In preparation for a recent contest, the Vardaman team booked time in the high school’s lone computer lab. For the better part of a week, the school’s network teetered between balky and downright hostile, often taking as long as 10 minutes to load a single page.
Weddle came home from the competition with an award for participation.
Losing at quiz bowl is bad enough, she said.
But it’s when she imagines life after high school that she starts to really get upset.
“I’m worried that I’ll get to [college] and they’ll say, 'OK, here’s your first research project, go do it,'” she said. “And I’m just sitting there, lost, like, 'What am I supposed to do?'”
Limited Bandwidth, Big Bills
The search for the cause of Calhoun County’s Internet woes eventually leads to a three-mile stretch of no-man’s land between two small Mississippi towns; to Jackson, the state capital; to Madison, Wis., where one of the district’s Internet providers is headquartered; and ultimately to Washington.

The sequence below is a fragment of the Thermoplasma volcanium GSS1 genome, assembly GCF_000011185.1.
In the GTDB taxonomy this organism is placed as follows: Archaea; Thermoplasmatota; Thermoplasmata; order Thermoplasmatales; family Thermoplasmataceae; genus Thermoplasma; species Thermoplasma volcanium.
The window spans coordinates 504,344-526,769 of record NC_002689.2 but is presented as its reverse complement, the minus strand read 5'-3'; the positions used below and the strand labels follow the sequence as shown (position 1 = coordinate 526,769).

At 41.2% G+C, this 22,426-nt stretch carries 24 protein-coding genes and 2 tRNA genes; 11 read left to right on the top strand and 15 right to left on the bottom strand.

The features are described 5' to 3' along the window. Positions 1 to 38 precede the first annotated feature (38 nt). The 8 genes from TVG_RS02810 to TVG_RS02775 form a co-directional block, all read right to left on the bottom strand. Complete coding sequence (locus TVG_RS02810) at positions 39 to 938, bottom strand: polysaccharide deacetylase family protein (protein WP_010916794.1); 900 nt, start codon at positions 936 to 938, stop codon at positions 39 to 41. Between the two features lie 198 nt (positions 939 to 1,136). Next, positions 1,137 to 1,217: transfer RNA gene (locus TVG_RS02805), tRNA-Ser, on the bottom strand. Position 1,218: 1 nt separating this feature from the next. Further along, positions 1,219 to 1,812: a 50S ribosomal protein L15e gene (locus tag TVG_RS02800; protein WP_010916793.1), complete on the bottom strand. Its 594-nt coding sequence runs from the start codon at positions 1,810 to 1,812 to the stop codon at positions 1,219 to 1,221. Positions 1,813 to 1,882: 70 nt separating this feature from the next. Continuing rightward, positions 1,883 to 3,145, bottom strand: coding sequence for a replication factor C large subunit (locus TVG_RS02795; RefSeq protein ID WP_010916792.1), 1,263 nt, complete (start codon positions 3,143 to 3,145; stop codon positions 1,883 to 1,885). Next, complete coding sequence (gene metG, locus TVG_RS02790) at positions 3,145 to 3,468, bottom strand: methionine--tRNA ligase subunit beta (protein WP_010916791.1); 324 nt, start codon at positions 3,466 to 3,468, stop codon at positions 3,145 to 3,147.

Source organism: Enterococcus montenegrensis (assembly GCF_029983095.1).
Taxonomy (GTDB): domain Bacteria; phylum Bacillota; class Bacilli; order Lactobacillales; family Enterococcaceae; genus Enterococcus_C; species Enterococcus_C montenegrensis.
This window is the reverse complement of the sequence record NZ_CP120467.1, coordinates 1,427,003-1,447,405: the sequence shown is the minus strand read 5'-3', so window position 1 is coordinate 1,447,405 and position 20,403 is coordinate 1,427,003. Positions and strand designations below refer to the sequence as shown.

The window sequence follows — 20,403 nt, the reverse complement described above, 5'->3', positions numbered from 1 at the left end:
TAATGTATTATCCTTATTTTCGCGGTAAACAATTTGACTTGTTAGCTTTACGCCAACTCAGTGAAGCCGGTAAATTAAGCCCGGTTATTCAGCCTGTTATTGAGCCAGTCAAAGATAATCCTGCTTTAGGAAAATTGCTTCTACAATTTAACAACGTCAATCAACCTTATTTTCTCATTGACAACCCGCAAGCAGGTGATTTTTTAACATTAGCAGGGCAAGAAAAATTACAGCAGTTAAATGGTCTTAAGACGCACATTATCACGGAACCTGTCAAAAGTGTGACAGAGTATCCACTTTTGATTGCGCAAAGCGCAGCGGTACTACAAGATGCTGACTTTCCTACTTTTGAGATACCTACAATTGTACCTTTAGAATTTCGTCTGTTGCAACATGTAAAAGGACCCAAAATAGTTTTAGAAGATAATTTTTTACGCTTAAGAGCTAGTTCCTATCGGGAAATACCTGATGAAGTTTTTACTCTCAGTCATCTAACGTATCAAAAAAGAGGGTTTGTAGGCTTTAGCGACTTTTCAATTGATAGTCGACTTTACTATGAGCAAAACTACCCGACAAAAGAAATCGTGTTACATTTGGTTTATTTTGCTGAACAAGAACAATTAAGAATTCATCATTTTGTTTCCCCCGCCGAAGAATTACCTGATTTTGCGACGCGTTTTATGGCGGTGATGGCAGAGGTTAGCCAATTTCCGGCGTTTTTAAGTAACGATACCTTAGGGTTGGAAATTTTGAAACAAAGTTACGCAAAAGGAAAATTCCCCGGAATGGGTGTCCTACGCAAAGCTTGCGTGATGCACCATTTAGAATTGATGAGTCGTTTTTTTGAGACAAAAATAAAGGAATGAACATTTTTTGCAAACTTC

But the journey begins inside the Vardaman High teachers’ lounge, where a beaten-up blue sofa barricades a wooden door.
Inside that closet sits the school’s server. Behind that, mounted on the back wall, is a box. Out of the bottom of the box run two cables, one yellow, one gray.
Each contains copper wire capable of carrying 1.5 megabits per second of bandwidth - next to nothing in an era of streaming videos, cloud-hosted services, and online collaboration.
The first copper line was installed around 15 years ago. For years, it suited Calhoun County’s modest needs just fine.
Then the district, awash in federal stimulus money, decided to buy dozens of smartboards and desktop computers. Turned out, 1.5 mbps wasn’t enough to allow that many devices to get online at once, even if the district was being charged more than $4,000 a month to bring the Internet to all of its schools.
So Calhoun County went to its service providers, asking for faster speeds.
The companies offered to upgrade the district to 3 mbps of bandwidth, by running a second copper line to each building.
The cost: an additional $5,000 per month.
It seems outlandish. But with the federal E-rate program picking up almost 90 percent of the bill, Calhoun County officials determined that second copper line to be a plunge worth taking.
“We thought, 'Wow, that's, like, three times faster than what we're doing,'” said Moore, the superintendent.